Recently, we went on a short search for what was left of R. G. LeTourneau’s life in Toccoa, and I can tell you not much. R.G. LeTourneau was an industrialist that held more than 300 patents, simultaneously owned and operated manufacturing plants including one in Toccoa on four different continents, and founded LeTourneau University. Yet strangely, was himself a sixth grade dropout. The idea to build a plant in Toccoa and later to establish a college in Texas that bears his name came from his longtime friend, Toccoa Falls College President, Dr. Richard Forrest.

In 1938, Richard Forrest guided LeTourneau in his purchase of the land where he would build one of his best earth-moving companies. “LeTourneau was drawn to Toccoa because of the philosophy of the already established Toccoa Falls Institute (now Toccoa Falls College) which promoted a Christian foundation in conjunction with technical training. LeTourneau met Dr. Richard A. Forrest and decided that Toccoa, Georgia was an excellent site; LeTourneau’s beliefs were parallel to Forrest’s as they both had strong Christian foundations and a wish for a pragmatic technical education. Another reason for locating the plant in Toccoa was to “provide a source from which to draw intelligent, well-educated young men for employment in (the) plant,” writes Everett E. Henderson.

To the amazement and fascination of many, LeTourneau built the community Tournapull near his earth moving company and also Lake Louise—the lake he built and named after his only daughter. Today, very little remains of the LeTourneau empire in Toccoa. The buildings that formed his company in Toccoa and once teamed with energy and excitement are mostly gone. Those that do remain are pretty much vacant. The location of his own house overlooking the lake was long ago razed. Nothing is left of the once thriving community of Tournapull and the area on the lake that was used for employee picnics and activities is empty and a haunting reminder of just how quickly life can change and visions end.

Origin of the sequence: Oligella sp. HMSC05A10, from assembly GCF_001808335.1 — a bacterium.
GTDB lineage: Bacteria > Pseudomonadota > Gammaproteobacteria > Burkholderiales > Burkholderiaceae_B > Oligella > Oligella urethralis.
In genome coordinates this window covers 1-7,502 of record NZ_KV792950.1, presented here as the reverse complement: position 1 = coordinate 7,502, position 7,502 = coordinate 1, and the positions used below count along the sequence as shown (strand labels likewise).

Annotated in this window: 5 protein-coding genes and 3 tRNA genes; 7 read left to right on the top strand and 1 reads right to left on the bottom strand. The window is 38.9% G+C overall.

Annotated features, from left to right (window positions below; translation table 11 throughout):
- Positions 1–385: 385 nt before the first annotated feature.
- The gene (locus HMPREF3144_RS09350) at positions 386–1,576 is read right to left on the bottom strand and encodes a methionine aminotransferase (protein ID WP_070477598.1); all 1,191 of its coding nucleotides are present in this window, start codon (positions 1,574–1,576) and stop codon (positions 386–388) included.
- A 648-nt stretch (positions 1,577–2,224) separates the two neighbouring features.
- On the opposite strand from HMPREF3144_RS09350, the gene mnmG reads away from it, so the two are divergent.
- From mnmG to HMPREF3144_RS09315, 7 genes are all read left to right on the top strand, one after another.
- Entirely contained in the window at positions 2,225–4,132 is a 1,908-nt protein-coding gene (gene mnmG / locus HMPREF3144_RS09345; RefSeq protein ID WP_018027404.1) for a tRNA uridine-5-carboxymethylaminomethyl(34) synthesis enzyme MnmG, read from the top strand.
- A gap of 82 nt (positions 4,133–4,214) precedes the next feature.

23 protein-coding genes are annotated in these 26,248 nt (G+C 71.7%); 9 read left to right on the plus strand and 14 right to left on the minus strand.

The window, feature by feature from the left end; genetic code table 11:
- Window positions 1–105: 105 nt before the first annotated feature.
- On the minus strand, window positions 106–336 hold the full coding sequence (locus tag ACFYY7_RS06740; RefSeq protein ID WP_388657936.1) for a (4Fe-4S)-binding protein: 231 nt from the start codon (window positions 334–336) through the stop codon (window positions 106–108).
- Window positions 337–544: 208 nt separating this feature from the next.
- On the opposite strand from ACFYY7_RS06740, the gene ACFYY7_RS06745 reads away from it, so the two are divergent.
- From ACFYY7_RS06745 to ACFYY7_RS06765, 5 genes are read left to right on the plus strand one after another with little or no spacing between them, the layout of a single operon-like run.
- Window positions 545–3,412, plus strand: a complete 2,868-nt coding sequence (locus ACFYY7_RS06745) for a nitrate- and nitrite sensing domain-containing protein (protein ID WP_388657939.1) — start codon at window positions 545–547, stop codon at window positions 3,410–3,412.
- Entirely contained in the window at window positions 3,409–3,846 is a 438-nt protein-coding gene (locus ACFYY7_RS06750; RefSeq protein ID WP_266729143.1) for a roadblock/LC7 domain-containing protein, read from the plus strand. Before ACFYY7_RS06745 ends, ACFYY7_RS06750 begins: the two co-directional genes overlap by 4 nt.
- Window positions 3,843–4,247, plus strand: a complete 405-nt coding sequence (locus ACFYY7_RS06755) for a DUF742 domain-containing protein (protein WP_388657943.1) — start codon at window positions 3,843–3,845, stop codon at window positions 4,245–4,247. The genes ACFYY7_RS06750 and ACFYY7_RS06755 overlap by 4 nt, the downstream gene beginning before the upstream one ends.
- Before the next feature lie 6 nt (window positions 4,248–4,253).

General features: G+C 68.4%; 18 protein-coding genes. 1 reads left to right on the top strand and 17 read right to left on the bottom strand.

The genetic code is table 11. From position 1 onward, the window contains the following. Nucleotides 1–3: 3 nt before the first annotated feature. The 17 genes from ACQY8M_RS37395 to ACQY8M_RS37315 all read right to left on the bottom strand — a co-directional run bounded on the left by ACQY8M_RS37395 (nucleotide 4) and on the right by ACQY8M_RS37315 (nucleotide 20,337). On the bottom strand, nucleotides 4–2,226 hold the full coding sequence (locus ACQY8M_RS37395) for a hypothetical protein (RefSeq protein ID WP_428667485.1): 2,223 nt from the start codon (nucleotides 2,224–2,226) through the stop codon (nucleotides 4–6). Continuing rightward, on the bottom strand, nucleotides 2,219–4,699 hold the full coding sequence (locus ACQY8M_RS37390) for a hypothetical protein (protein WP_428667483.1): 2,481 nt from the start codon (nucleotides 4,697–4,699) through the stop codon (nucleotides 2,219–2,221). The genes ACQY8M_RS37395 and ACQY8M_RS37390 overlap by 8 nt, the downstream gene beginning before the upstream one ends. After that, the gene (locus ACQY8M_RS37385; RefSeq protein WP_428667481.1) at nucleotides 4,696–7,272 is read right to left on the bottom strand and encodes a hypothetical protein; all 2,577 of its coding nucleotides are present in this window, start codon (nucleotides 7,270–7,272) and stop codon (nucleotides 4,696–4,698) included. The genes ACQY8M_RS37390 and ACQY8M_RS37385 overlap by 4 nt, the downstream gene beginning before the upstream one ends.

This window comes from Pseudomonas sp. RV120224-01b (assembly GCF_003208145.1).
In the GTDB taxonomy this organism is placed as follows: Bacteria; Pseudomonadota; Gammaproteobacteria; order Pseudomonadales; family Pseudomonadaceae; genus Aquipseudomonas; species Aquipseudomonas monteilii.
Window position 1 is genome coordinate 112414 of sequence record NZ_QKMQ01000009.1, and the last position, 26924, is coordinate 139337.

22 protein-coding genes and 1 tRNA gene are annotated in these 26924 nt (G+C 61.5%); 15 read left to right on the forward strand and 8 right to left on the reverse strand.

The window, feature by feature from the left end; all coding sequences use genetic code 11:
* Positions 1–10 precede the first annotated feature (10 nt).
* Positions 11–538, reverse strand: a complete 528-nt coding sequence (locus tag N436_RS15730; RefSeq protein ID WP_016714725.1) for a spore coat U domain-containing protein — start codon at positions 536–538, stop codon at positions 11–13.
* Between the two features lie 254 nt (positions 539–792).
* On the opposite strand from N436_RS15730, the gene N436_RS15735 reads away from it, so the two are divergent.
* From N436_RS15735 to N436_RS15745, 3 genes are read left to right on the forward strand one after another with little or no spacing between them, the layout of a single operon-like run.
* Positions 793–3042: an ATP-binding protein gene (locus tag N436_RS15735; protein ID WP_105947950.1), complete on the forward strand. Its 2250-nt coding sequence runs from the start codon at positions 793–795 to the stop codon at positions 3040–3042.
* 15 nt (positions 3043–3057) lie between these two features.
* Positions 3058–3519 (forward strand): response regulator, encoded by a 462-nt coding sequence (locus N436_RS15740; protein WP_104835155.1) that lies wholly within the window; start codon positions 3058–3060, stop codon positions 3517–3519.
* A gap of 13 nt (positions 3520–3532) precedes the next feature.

Here we approach the boating and picnic area that LeTourneau built for his workers.

Narrow steel rails are all that is left of a narrow dock, where paddle boats once docked.

This vacant area remains beautiful; and has, for the most part, returned to a natural environment.

LeTourneau’s home sat on this point overlooking Lake Louise.

It was built in the 1940’s and was made of steel and glass!

The road that leads out to a swimming and picnic areas is quiet but still well-kept.

Of course, the picnic tables were constructed of concrete and steel making them nearly indestructible. The wooden seats have long ago rotted away.

This naturally beautiful area is located on private property and safely tucked away from the public. It’s one of the most peaceful places I have visited in Stephens County. It’s almost like LeTourneau, himself, could step out from one of the overgrown wooden areas and welcome us to his private retreat.

The old swimming area complete with a sandy bottom is still visible. Notice the chain-link fencing that I guess kept the larger fish out and the children in! A recent downed tree has breached it; but outside of that, it looks frozen in time and almost like it’s waiting for waders and splashing children to return.

We stood on a solid, concrete platform that quietly remains and overlooks Lake Louise. I’m sure that many people in Toccoa remember being at this very spot in the summer. Read more about the amazing life of R. G. Tourneau here.